Entrepreneur

3 M’sian Startups Share How They Quickly Adapted To Grow Their Biz During The Pandemic

At MaGIC’s online E-Nation, we sat in on Agility and Adaptability: Speeding Up The Innovation and Pivoting Strategies

The panel was moderated by Dr. Sivapalan Vivekarajah, co-founder & Senior Partner, ScaleUp Malaysia Accelerator.

3 panellists from homegrown tech startups were invited to share their experiences with how they adapted their companies to this pandemic. They were:

They shared their experiences as leaders of tech startups and how they managed to weather the storm during fast-changing times like these for both their businesses and customers. 

“No matter what’s happening out there, there are always opportunities and you have to look for those opportunities. When you have those opportunities, you can build successful companies,” Dr. Siva deduced from their sharing. 

1. Taking An Existing Solution And Making It Better

Digitising one’s business was a choice before the pandemic hit, and now everyone is pushed to learn how to be more tech-savvy to adapt to moving online.

“There are 2 types of individuals here. For those who are more tech-savvy, they actually survive or at least they are thriving during this period.”

“But for those who are less tech-savvy, they are actually struggling a little bit to actually adopt this,” said Lennise.

Hence, these startups took it upon themselves to move from a backend system to a frontend one to help their customers with cash flow.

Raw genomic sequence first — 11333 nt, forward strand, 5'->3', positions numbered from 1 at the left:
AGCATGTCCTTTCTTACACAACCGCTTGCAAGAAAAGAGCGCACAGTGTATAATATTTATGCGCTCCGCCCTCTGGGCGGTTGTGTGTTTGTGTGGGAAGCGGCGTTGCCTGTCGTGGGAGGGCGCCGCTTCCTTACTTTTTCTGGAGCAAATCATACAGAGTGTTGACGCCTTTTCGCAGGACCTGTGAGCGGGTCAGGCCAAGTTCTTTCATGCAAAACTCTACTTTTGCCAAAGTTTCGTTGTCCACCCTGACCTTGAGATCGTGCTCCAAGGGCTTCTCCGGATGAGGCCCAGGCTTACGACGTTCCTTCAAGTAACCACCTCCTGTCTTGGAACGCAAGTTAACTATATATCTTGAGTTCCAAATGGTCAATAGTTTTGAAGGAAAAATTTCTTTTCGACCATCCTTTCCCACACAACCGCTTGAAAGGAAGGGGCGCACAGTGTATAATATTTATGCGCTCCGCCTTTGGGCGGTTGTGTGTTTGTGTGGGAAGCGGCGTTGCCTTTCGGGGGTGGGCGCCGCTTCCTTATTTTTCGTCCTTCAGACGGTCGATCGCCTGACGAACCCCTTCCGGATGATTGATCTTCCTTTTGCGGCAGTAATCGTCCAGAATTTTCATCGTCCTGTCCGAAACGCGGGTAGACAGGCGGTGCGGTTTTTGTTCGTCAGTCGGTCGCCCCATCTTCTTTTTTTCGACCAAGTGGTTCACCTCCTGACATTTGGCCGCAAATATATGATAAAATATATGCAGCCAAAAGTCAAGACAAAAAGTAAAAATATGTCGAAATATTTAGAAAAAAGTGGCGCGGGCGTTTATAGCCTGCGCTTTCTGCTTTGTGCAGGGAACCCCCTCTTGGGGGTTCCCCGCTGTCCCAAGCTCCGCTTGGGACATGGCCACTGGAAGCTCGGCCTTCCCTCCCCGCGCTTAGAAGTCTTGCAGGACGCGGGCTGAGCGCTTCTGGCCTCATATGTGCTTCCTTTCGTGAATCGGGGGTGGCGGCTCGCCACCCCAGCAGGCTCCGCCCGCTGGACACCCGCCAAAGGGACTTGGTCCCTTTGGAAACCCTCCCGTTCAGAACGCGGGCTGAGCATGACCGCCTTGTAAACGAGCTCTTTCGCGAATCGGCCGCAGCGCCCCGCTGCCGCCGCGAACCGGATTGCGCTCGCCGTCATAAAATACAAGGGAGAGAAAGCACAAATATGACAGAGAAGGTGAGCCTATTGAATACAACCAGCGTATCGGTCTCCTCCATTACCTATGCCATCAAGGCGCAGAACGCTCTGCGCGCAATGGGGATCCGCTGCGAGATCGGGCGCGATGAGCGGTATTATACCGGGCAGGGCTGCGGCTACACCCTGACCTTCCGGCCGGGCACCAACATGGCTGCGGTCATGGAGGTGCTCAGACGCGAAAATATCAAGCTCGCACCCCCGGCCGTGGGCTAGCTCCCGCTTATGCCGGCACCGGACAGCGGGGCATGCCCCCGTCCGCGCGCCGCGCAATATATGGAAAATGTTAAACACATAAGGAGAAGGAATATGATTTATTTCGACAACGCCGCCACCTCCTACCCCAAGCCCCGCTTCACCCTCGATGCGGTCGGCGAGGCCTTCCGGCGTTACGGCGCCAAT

For StoreHub, Wai Hong recognised the difficulties that their F&B customers would face with going online, as they’d have to rely on major delivery platforms.

“The challenge here is, with all the other major delivery platforms, they actually charge like 25-30% on the total order value to these restaurants. So their margins are big, one-third of it is gone.”

“If you’ve actually run a restaurant business before, you will realise that that’s not sustainable at all,” Wai Hong shared.

As a result, StoreHub launched a new food delivery platform on top of their system called Beep within 48 hours of the announcement of the first MCO. 

Beep allowed their restaurants to liaise directly with customers and not be limited by the distance that’s usually set by other major food delivery companies. 

“We barely spent any marketing dollars but there are over half a million transactions going into restaurants that’s cash flow going into biz,” he said. 

2. Solving Your Customers’ New Problems = Company Growth

CapBay recognised a problem in the decrease of financing early payments as businesses were no longer supplying to each other as much anymore. 

While they didn’t have the expertise in loaning, they identified 2 places in which they could be of most help. 

Firstly, CapBay paid off government tenders for companies.

Secondly, they rolled out different types of financing with slightly longer terms to allow businesses to buffer the cash flow during the pandemic. 

“We probably have the highest growth during this whole quarter,” shared Xing Xian, thanks to the new business opportunities for CapBay to take on.